By Franklin Pierce Adams, in Overset, 1922:
Herbert Bayard Swope
without whose friendly
aid and counsel every
line in this book was
By E. Greenly, in The Earth, Its Nature and History, 1927:
To the memory of
my wife Annie
the last act of whose life was to
re-read critically the manuscript
of this book.
By Francis Hackett, in The Invisible Censor, 1921:
whose lack of interest
in this book has been my
By Benjamin Disraeli, in Vivian Grey, 1826:
The Best and Greatest of Men
I dedicate these volumes.
He for whom it was intended will accept and
appreciate the compliment;
Those for whom it was not intended will —
do the same.
By John Burroughs, in Bird and Bough, 1906:
that sang in my evergreens in October and
made me think it was May.
By Jerome K. Jerome, in Idle Thoughts of an Idle Fellow, 1886:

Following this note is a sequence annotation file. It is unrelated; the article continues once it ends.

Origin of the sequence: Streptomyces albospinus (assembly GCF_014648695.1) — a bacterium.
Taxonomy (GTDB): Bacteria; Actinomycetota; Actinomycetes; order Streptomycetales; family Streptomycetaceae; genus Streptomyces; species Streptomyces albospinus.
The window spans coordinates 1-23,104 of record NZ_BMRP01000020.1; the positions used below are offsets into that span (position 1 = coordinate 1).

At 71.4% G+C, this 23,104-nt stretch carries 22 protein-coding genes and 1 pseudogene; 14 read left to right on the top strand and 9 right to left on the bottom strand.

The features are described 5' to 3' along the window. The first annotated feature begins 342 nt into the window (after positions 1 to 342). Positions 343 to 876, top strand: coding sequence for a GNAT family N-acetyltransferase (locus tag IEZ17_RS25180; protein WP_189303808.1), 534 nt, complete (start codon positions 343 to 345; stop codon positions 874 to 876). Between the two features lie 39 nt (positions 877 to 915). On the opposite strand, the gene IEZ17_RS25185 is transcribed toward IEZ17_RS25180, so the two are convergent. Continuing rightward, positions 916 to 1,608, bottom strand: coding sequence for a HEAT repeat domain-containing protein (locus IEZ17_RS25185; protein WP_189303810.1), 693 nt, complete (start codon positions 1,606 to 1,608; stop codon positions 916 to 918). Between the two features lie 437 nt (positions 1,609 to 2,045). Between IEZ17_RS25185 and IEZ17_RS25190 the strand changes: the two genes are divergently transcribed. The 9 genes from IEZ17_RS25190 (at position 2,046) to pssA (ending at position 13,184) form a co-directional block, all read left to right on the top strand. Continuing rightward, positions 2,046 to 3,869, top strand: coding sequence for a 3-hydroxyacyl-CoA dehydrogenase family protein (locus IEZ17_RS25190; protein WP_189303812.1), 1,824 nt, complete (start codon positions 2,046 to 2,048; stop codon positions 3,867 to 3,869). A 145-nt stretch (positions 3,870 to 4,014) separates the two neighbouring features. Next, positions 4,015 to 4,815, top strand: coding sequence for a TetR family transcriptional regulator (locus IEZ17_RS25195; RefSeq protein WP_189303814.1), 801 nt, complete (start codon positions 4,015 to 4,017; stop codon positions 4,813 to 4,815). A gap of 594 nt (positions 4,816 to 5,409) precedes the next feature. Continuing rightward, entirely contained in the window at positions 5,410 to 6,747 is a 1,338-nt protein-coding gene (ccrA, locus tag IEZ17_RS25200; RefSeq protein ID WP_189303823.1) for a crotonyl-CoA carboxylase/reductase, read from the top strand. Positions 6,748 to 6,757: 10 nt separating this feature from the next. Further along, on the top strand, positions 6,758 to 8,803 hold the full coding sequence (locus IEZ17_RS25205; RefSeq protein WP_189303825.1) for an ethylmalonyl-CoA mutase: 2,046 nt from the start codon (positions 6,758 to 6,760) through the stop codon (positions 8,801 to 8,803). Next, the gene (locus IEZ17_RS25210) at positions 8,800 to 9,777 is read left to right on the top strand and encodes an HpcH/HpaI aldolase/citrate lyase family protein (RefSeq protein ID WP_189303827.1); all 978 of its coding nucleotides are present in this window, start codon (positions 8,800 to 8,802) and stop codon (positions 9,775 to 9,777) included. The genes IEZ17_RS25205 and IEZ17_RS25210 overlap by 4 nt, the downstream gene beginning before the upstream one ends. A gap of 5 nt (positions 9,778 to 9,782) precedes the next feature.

To the very dear and well beloved Friend of my prosperous and evil days. — To the friend, who, though in the early stages of our acquaintanceship, he did ofttimes disagree with me, has since come to be my very warmest comrade. To the friend who, however often I may put him out, never (now) upsets me in revenge. To the friend who, treated with marked coldness by all the female members of my household, and regarded with suspicion by my very dog, nevertheless, seems day by day to be more drawn by me, and in return, to more and more impregnate me with the odour of his friendship. To the friend who never tells me of my faults, never wants to borrow money, and never talks about himself. To the companion of my idle hours, the soother of my sorrows, the confidant of my joys and hopes, my oldest and strongest Pipe, this little volume is gratefully and affectionately dedicated.